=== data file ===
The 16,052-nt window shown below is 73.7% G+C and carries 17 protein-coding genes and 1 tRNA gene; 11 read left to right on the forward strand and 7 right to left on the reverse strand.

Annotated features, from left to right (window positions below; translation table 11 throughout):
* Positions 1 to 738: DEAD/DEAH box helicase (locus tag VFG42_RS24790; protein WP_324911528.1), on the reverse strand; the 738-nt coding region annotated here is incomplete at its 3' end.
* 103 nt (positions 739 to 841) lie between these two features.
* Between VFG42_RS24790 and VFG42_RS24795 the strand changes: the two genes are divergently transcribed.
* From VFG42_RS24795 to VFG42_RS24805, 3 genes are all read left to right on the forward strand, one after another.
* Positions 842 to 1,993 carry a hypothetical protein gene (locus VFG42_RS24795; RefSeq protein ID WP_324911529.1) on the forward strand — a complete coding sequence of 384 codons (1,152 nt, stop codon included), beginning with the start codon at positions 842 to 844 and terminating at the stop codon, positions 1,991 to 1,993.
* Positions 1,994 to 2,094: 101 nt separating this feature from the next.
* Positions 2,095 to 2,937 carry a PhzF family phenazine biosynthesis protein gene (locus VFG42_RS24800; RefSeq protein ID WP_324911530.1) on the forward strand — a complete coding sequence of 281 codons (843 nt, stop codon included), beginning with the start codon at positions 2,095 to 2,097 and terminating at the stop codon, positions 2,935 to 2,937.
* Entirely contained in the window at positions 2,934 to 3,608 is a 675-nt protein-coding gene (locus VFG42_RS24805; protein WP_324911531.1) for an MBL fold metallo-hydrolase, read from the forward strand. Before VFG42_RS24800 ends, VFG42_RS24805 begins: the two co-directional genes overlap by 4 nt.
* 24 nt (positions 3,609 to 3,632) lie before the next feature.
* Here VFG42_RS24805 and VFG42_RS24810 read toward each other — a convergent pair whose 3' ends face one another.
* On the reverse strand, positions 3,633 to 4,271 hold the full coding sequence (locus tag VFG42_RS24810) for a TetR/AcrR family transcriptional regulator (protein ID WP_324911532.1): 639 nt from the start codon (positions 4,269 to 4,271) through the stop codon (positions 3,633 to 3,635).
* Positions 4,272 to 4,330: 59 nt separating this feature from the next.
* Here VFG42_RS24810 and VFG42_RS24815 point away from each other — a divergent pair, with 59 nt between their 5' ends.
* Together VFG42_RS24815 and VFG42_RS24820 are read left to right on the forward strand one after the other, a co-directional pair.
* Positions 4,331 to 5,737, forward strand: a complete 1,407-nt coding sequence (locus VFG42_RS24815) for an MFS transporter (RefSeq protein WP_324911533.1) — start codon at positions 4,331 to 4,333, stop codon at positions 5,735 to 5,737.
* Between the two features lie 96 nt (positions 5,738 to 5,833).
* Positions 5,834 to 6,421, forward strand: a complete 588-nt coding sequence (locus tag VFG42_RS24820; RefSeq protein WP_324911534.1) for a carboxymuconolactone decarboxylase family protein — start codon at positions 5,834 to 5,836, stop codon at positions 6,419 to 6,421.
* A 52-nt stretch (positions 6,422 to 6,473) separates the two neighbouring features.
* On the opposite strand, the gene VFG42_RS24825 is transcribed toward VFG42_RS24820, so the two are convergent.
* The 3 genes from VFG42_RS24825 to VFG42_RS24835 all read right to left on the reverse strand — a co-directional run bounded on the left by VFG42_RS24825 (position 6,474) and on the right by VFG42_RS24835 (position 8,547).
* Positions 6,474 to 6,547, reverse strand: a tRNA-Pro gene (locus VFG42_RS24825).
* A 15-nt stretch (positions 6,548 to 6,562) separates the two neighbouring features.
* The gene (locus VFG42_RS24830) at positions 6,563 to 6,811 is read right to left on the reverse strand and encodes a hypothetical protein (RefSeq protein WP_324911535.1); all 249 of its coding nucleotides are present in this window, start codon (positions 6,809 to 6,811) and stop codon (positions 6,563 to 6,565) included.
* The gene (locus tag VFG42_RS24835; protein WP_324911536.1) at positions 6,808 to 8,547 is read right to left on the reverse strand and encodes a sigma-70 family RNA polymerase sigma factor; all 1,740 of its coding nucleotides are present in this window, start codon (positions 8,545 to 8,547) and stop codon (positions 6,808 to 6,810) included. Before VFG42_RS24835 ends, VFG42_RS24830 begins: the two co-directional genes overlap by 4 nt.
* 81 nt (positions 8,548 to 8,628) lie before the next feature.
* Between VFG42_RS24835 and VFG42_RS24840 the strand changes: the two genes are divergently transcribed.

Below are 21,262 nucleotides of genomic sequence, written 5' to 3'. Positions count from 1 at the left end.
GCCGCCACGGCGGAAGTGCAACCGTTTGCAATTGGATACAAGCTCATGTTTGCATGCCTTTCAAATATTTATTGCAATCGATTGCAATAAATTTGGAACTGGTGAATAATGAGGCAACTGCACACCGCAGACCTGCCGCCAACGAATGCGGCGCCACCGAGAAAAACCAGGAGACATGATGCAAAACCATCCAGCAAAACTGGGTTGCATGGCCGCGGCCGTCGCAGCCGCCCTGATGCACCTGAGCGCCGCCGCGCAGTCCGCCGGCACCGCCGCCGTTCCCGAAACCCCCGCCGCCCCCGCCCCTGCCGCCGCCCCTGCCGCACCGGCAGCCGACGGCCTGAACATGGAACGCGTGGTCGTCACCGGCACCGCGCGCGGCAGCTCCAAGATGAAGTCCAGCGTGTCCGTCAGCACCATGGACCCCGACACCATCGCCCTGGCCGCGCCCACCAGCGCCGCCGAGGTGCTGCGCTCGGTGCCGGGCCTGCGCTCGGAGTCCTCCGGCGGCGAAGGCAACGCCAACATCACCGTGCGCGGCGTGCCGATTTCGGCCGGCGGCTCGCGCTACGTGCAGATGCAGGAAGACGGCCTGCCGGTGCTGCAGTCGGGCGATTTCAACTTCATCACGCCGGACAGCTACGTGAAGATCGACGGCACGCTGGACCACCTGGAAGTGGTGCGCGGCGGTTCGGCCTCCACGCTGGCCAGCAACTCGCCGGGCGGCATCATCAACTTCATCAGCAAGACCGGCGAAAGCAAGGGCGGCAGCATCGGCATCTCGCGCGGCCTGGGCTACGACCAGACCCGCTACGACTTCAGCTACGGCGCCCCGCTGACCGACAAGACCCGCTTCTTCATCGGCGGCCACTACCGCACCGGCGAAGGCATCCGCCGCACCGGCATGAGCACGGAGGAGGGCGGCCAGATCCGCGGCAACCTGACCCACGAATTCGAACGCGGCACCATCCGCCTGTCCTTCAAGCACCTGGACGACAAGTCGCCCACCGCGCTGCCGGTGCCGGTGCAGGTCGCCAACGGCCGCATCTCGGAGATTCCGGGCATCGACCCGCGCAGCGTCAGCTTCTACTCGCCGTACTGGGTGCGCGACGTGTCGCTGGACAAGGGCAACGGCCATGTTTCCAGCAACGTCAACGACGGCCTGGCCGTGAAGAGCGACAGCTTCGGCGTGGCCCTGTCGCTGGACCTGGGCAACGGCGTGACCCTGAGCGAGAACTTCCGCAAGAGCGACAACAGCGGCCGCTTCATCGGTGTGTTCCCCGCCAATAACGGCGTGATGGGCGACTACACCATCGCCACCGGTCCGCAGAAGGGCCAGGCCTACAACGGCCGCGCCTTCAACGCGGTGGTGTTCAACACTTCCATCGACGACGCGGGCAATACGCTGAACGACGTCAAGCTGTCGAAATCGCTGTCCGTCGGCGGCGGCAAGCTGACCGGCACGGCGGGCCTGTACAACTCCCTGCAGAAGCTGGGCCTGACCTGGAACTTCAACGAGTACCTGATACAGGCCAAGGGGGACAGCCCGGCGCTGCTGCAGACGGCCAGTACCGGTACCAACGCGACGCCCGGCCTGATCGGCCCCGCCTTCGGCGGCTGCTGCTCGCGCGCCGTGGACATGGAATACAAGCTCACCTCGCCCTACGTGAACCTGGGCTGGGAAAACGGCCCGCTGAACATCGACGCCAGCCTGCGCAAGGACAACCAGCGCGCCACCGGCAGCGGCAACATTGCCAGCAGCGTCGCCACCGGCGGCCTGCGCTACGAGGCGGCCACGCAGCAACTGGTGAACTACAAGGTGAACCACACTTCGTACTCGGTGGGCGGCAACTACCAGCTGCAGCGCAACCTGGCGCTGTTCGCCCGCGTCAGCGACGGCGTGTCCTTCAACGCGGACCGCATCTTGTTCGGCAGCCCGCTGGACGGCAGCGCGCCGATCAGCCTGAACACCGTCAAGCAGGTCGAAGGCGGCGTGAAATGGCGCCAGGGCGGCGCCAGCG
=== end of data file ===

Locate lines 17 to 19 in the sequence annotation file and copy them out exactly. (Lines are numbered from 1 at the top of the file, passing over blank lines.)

* Positions 4,331 to 5,737, forward strand: a complete 1,407-nt coding sequence (locus VFG42_RS24815) for an MFS transporter (RefSeq protein WP_324911533.1) — start codon at positions 4,331 to 4,333, stop codon at positions 5,735 to 5,737.
* Between the two features lie 96 nt (positions 5,738 to 5,833).
* Positions 5,834 to 6,421, forward strand: a complete 588-nt coding sequence (locus tag VFG42_RS24820; RefSeq protein WP_324911534.1) for a carboxymuconolactone decarboxylase family protein — start codon at positions 5,834 to 5,836, stop codon at positions 6,419 to 6,421.